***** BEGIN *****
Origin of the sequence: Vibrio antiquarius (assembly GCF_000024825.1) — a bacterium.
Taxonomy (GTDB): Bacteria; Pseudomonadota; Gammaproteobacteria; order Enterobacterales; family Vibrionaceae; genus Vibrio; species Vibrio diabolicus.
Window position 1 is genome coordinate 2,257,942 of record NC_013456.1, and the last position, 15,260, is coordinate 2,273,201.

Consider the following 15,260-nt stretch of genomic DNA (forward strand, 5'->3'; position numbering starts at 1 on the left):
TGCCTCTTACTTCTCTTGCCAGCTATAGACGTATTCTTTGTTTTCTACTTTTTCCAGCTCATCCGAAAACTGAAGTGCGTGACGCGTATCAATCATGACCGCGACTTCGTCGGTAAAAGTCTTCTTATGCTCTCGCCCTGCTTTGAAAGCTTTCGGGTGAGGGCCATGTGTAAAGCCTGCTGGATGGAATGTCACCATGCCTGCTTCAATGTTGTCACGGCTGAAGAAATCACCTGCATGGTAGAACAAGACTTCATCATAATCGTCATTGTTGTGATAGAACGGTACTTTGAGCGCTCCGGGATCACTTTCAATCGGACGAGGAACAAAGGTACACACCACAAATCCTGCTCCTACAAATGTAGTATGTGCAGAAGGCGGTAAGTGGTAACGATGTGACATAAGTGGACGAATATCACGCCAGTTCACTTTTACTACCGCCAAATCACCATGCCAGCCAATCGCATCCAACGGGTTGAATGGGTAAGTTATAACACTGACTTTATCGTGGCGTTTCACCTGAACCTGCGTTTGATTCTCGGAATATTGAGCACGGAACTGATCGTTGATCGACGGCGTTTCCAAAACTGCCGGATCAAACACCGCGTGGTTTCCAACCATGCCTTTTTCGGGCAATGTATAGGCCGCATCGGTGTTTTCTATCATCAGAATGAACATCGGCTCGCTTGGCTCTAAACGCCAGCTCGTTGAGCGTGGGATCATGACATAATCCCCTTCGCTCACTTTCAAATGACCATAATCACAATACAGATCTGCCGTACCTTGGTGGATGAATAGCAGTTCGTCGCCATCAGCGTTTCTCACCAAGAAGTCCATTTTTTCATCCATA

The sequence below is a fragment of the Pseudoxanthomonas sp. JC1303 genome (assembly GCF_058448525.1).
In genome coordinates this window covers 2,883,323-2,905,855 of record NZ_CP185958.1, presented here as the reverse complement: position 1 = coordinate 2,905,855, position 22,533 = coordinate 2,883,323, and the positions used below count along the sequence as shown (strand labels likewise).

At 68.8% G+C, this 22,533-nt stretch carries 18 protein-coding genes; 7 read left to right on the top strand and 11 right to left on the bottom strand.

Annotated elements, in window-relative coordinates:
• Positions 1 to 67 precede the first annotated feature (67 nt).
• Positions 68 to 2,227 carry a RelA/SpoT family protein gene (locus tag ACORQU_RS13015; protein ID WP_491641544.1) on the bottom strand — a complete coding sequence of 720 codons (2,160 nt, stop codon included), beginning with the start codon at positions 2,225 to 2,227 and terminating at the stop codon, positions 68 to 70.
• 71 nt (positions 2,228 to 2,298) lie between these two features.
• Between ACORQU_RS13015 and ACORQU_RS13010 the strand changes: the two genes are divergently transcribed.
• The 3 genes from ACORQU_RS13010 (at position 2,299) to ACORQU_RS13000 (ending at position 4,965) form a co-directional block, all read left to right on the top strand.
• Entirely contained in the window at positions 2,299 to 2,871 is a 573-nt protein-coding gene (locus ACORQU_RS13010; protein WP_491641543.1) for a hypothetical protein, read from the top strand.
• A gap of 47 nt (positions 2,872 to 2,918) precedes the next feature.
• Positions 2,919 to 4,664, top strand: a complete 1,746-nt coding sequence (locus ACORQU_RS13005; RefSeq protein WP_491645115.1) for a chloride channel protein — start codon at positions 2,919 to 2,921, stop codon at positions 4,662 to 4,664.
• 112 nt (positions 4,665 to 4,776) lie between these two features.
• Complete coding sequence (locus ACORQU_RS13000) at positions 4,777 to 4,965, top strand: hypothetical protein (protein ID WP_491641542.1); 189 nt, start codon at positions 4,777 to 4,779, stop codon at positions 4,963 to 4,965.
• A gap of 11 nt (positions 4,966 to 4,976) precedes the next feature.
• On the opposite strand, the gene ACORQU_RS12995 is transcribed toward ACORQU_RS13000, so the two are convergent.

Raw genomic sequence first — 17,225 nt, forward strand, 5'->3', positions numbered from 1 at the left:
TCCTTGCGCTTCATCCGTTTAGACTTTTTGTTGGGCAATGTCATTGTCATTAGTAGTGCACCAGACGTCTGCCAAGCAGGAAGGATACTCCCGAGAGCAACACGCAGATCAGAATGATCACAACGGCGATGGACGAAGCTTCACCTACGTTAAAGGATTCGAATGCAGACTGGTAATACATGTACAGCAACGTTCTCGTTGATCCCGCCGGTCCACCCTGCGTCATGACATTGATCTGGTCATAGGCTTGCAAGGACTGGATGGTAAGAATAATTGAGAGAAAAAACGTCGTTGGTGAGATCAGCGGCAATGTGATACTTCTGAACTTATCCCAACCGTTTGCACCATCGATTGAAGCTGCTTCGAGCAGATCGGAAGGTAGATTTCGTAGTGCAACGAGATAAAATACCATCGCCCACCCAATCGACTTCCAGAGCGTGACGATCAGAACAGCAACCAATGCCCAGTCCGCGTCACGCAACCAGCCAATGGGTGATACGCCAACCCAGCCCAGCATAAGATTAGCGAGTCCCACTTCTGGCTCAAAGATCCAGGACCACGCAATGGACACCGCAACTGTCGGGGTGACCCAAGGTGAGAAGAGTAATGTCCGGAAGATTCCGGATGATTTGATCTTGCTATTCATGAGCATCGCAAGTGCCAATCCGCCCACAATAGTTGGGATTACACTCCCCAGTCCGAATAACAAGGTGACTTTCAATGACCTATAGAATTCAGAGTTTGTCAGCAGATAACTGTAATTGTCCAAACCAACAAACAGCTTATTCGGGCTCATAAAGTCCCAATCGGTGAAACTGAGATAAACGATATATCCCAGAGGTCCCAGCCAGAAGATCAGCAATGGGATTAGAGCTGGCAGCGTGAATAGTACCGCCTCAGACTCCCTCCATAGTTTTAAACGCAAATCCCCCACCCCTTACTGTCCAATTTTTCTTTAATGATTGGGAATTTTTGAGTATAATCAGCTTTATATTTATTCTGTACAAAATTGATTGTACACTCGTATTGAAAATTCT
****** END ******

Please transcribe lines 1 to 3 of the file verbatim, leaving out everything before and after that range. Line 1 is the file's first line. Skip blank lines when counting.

Origin of the sequence: Vibrio antiquarius (assembly GCF_000024825.1) — a bacterium.
Taxonomy (GTDB): Bacteria; Pseudomonadota; Gammaproteobacteria; order Enterobacterales; family Vibrionaceae; genus Vibrio; species Vibrio diabolicus.
Window position 1 is genome coordinate 2,257,942 of record NC_013456.1, and the last position, 15,260, is coordinate 2,273,201.